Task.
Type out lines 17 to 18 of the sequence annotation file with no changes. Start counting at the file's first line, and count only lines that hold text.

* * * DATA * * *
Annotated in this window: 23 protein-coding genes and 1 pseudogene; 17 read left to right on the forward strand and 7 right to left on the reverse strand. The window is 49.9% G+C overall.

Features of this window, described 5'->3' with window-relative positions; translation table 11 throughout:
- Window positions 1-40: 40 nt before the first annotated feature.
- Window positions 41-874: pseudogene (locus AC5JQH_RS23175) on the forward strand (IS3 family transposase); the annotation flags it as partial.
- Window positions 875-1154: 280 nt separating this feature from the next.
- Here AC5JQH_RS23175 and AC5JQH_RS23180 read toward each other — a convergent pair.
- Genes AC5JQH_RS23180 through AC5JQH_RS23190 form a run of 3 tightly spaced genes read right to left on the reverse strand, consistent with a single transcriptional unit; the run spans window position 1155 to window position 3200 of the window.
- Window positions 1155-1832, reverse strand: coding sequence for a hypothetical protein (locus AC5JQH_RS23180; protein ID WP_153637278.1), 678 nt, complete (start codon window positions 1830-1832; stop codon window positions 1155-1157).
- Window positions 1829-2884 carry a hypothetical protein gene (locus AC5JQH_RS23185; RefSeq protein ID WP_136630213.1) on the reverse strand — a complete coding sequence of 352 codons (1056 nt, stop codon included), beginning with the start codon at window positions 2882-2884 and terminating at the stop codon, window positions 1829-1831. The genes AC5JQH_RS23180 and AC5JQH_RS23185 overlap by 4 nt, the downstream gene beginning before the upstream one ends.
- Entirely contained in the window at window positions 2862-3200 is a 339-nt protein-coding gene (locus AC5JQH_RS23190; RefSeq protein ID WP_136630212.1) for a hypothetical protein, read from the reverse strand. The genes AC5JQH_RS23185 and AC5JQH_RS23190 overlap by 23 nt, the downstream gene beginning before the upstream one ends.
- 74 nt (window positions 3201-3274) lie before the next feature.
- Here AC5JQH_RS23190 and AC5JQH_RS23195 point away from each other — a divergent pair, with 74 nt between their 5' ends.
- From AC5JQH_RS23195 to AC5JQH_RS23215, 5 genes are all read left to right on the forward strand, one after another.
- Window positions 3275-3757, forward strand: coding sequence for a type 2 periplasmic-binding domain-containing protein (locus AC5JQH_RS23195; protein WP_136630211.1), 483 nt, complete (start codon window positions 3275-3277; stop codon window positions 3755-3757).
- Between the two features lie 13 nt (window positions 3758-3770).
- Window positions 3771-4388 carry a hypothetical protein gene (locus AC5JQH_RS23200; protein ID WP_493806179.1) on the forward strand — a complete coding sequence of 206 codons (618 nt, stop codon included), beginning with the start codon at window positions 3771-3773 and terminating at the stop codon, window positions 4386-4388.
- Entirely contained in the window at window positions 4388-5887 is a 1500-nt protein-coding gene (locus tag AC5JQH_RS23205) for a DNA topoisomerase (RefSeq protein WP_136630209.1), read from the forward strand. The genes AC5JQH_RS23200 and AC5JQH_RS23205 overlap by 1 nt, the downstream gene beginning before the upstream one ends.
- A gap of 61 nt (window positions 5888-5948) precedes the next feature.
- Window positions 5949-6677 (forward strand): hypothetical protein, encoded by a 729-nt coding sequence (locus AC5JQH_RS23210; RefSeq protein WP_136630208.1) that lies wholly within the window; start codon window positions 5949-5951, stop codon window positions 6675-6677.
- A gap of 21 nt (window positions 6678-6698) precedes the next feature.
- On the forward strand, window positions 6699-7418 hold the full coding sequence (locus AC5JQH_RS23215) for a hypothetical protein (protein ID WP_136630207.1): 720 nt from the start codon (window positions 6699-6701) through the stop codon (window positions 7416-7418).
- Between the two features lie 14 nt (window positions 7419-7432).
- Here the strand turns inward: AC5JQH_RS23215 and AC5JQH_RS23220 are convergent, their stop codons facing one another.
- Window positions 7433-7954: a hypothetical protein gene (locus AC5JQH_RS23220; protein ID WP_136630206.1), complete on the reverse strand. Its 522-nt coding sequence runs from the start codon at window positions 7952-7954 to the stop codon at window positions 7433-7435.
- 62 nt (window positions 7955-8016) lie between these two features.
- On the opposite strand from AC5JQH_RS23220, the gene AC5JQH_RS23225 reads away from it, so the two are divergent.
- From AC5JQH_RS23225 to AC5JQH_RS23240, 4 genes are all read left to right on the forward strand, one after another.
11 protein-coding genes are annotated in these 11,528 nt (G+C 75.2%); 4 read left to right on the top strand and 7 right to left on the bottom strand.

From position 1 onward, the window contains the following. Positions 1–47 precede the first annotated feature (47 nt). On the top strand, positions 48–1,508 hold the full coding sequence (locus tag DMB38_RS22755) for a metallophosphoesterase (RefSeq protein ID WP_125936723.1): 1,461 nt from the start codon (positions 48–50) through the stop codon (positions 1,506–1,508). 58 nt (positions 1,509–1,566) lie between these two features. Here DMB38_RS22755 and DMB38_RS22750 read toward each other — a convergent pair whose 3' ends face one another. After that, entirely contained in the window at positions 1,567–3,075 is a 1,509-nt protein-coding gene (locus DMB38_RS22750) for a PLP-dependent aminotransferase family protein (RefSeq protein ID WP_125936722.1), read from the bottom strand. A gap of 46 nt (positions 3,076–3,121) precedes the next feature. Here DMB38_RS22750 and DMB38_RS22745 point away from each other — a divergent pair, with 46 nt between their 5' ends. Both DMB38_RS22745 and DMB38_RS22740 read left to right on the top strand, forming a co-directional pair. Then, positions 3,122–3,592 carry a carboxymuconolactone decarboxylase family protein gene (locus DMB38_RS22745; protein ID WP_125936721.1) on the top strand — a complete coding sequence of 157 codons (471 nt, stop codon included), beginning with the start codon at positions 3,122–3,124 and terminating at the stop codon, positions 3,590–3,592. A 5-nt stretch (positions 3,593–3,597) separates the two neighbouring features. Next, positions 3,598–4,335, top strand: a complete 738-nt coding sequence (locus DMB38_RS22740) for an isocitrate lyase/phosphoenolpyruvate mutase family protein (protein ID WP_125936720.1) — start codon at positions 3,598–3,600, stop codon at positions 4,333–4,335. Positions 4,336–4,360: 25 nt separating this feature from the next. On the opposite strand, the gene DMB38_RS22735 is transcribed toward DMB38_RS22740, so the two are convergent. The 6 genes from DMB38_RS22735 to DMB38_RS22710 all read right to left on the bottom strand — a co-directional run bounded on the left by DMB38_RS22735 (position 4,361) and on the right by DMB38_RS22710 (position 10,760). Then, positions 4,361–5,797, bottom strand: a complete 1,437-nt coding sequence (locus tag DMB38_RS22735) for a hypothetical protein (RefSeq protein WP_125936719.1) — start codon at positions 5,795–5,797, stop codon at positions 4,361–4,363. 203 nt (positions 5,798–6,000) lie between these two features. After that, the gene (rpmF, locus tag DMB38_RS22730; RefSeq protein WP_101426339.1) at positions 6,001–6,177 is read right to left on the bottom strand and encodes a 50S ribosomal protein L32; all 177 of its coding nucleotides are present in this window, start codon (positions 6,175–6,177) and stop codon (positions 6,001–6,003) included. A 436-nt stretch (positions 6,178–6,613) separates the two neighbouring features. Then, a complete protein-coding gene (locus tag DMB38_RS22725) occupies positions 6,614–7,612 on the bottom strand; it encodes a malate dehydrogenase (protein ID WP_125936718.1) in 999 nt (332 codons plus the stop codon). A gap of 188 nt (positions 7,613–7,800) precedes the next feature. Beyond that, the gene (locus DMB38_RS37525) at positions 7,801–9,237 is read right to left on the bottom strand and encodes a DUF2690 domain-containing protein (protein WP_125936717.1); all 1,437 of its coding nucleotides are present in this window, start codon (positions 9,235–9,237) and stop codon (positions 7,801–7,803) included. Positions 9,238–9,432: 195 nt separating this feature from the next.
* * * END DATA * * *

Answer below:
- Entirely contained in the window at window positions 4388-5887 is a 1500-nt protein-coding gene (locus tag AC5JQH_RS23205) for a DNA topoisomerase (RefSeq protein WP_136630209.1), read from the forward strand. The genes AC5JQH_RS23200 and AC5JQH_RS23205 overlap by 1 nt, the downstream gene beginning before the upstream one ends.
- A gap of 61 nt (window positions 5888-5948) precedes the next feature.